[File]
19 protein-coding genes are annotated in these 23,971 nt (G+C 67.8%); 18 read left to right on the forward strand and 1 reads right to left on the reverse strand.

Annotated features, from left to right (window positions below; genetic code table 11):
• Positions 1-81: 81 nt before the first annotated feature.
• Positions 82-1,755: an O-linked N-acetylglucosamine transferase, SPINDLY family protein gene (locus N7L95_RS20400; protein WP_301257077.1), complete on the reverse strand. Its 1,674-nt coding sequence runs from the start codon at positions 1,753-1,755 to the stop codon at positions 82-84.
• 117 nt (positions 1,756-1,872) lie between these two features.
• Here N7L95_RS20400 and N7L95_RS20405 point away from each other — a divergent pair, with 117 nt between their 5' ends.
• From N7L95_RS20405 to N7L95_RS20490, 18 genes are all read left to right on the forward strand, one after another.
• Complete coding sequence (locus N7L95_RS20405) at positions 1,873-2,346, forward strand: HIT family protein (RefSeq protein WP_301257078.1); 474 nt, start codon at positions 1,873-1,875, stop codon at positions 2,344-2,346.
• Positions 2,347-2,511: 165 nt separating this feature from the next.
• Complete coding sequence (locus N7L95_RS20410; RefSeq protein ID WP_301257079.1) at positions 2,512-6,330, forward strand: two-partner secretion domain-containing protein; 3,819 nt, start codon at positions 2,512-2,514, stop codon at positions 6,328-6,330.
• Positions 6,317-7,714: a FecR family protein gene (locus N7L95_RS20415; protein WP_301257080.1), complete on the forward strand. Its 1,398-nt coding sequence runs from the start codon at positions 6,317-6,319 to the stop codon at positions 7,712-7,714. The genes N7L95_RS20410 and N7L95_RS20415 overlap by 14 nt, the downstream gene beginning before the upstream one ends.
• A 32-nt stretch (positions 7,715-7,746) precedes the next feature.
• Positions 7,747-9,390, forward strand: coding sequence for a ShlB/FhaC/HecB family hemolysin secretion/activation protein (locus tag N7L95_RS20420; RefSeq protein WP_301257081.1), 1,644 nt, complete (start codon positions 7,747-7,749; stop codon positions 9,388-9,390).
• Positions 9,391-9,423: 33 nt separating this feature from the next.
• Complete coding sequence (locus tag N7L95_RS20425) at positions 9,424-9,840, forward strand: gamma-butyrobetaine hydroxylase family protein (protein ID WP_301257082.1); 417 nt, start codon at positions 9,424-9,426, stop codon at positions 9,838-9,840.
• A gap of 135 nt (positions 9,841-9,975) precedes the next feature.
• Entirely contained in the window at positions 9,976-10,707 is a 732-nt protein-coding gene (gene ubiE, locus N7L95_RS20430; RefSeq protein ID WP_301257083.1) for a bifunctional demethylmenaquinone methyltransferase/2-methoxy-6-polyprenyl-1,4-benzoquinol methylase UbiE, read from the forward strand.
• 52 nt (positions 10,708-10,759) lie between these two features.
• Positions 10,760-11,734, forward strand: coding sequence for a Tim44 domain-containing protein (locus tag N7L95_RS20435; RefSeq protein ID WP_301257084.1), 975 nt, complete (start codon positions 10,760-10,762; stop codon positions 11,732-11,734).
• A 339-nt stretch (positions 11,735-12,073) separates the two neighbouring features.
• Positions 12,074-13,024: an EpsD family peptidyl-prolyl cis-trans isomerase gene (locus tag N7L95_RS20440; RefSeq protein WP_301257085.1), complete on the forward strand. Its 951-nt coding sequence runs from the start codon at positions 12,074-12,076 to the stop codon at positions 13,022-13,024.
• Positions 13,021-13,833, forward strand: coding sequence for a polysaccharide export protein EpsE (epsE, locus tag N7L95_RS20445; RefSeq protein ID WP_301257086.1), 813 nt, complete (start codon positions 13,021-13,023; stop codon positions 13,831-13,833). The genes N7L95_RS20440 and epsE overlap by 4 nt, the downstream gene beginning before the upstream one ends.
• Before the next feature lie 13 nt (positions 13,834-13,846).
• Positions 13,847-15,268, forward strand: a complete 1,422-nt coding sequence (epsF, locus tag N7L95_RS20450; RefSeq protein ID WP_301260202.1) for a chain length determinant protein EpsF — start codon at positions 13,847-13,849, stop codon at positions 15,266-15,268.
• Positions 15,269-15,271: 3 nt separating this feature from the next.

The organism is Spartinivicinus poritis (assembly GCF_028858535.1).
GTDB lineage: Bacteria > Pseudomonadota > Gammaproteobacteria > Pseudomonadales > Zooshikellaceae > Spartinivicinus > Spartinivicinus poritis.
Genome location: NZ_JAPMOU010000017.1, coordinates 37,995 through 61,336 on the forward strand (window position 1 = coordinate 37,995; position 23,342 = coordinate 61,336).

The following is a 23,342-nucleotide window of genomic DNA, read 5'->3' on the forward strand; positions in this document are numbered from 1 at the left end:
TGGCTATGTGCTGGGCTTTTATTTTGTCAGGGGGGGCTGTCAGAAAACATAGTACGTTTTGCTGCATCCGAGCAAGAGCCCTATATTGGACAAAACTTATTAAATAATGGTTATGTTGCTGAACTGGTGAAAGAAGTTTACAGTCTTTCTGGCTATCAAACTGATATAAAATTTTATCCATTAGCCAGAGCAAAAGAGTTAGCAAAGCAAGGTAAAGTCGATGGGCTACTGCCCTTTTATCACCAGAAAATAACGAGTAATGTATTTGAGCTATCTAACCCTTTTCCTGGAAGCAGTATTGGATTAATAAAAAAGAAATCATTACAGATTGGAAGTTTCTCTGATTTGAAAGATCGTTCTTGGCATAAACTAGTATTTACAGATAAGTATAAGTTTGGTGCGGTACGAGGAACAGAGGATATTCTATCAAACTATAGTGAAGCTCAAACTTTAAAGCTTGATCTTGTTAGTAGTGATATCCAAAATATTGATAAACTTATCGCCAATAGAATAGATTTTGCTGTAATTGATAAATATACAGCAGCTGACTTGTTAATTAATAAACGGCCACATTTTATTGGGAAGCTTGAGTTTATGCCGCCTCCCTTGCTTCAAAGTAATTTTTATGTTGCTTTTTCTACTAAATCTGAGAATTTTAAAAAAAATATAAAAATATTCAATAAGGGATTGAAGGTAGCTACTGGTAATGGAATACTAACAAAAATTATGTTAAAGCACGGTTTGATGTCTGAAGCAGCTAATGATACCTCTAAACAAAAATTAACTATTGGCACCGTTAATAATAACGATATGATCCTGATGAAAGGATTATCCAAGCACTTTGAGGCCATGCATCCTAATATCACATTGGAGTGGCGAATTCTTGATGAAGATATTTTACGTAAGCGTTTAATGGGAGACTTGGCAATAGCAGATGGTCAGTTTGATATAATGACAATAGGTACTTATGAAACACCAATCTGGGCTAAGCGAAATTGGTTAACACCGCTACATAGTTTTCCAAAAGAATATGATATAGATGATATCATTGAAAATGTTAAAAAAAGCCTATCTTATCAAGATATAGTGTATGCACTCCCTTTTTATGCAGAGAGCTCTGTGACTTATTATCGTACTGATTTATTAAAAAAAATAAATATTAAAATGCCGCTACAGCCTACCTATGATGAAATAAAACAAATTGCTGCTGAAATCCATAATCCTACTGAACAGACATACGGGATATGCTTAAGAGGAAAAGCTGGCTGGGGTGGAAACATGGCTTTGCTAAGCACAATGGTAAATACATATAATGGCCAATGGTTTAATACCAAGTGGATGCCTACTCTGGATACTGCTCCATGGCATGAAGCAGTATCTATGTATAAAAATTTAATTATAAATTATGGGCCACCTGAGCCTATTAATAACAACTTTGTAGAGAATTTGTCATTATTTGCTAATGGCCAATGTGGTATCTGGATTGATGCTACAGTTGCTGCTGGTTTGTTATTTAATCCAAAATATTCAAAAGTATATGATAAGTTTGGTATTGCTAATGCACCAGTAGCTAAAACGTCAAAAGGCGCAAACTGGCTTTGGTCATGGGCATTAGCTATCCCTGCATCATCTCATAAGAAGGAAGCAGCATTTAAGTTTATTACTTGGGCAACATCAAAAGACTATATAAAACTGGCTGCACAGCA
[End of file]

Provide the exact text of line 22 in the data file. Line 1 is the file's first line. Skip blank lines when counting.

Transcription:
• Positions 13,021-13,833, forward strand: coding sequence for a polysaccharide export protein EpsE (epsE, locus tag N7L95_RS20445; RefSeq protein ID WP_301257086.1), 813 nt, complete (start codon positions 13,021-13,023; stop codon positions 13,831-13,833). The genes N7L95_RS20440 and epsE overlap by 4 nt, the downstream gene beginning before the upstream one ends.